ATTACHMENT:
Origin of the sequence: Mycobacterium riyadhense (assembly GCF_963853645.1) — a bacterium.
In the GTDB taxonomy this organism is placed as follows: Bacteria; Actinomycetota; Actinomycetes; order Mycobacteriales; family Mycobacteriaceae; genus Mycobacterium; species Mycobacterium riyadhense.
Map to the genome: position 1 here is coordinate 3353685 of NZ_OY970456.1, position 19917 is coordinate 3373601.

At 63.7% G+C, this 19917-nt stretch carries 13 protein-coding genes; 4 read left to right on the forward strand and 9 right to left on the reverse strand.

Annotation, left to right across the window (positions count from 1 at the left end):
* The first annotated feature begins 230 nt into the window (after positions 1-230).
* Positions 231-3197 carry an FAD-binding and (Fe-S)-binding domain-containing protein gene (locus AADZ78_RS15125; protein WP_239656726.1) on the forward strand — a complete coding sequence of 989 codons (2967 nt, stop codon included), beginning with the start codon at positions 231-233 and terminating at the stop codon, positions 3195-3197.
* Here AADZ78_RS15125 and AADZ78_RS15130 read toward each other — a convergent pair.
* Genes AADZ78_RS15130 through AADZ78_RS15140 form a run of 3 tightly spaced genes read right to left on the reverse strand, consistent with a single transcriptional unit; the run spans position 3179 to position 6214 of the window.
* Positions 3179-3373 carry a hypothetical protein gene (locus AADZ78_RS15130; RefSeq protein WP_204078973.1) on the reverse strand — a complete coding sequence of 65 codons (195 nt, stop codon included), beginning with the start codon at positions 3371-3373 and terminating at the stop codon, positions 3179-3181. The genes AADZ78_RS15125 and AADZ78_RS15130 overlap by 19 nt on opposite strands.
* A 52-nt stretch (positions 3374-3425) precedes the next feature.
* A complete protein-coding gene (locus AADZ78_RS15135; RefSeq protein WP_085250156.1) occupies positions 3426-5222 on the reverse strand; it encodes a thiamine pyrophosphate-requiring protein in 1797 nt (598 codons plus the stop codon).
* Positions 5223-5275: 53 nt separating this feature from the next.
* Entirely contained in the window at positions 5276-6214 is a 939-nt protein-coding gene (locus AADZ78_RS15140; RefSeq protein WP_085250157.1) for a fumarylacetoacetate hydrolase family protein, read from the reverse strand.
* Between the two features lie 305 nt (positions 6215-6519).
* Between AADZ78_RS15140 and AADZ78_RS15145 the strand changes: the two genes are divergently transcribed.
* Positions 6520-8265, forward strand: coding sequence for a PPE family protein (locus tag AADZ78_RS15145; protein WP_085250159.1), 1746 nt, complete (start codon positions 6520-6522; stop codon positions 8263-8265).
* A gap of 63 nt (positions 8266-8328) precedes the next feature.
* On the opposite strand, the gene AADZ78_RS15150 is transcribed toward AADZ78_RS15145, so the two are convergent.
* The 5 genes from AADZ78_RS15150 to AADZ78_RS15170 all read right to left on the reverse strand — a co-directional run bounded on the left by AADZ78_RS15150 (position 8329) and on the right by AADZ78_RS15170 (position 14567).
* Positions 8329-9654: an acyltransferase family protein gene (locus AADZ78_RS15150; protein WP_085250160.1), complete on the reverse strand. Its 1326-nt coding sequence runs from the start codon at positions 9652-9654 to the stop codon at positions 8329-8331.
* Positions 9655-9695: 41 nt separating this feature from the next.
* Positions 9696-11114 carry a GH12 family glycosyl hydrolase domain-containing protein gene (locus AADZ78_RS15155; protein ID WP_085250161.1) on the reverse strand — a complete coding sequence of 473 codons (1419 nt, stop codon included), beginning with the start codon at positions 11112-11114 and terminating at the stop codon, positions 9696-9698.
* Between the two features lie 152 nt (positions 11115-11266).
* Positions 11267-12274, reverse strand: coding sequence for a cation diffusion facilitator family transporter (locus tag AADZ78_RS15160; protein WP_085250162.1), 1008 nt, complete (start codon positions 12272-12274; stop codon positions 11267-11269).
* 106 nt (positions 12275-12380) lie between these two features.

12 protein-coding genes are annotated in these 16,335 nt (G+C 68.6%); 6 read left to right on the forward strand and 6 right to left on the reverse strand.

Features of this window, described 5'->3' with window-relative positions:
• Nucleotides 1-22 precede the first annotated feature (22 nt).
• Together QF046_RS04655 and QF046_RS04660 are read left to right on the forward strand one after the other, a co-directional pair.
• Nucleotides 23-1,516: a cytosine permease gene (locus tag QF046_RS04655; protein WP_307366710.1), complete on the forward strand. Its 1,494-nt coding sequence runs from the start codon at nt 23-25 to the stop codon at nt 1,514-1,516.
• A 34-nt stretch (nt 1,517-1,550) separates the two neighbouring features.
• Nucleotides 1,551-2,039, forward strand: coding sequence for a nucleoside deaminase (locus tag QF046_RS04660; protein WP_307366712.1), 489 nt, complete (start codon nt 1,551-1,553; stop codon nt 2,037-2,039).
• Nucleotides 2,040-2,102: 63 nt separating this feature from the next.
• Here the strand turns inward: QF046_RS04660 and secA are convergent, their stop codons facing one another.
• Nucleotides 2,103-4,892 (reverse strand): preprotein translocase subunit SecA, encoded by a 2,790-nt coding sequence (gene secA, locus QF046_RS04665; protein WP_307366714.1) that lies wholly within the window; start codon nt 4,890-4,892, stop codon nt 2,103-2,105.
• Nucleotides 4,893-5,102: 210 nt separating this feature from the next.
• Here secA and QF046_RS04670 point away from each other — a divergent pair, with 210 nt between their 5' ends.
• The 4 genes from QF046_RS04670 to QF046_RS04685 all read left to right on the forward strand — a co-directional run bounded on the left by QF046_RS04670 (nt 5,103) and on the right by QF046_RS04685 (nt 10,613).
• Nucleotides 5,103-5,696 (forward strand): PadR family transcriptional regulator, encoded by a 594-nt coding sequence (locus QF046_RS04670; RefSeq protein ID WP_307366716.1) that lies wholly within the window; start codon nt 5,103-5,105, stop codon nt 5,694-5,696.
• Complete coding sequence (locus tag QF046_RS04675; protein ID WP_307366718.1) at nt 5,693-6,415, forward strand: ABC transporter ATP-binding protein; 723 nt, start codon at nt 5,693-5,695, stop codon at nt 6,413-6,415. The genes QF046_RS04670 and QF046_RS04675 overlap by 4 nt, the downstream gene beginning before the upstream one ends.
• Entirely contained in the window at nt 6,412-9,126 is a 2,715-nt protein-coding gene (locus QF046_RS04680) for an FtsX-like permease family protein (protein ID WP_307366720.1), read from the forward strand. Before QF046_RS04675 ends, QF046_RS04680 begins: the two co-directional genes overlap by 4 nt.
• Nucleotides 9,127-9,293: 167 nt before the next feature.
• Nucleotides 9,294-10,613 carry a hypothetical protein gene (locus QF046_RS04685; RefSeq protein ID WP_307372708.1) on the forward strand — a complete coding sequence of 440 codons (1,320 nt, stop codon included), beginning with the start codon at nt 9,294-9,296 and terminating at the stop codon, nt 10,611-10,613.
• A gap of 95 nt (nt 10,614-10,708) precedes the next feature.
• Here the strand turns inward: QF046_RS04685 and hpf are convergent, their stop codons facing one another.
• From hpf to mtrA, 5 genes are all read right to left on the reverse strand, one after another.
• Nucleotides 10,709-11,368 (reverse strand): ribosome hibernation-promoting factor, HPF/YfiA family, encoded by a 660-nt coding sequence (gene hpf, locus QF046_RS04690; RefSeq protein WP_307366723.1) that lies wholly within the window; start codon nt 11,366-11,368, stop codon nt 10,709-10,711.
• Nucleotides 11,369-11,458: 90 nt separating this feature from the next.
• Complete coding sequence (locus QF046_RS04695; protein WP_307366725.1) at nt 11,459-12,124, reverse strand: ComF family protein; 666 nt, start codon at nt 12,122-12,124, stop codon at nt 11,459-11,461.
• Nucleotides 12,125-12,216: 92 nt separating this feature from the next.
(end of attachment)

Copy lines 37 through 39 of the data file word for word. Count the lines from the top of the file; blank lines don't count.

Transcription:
• Nucleotides 4,893-5,102: 210 nt separating this feature from the next.
• Here secA and QF046_RS04670 point away from each other — a divergent pair, with 210 nt between their 5' ends.
• The 4 genes from QF046_RS04670 to QF046_RS04685 all read left to right on the forward strand — a co-directional run bounded on the left by QF046_RS04670 (nt 5,103) and on the right by QF046_RS04685 (nt 10,613).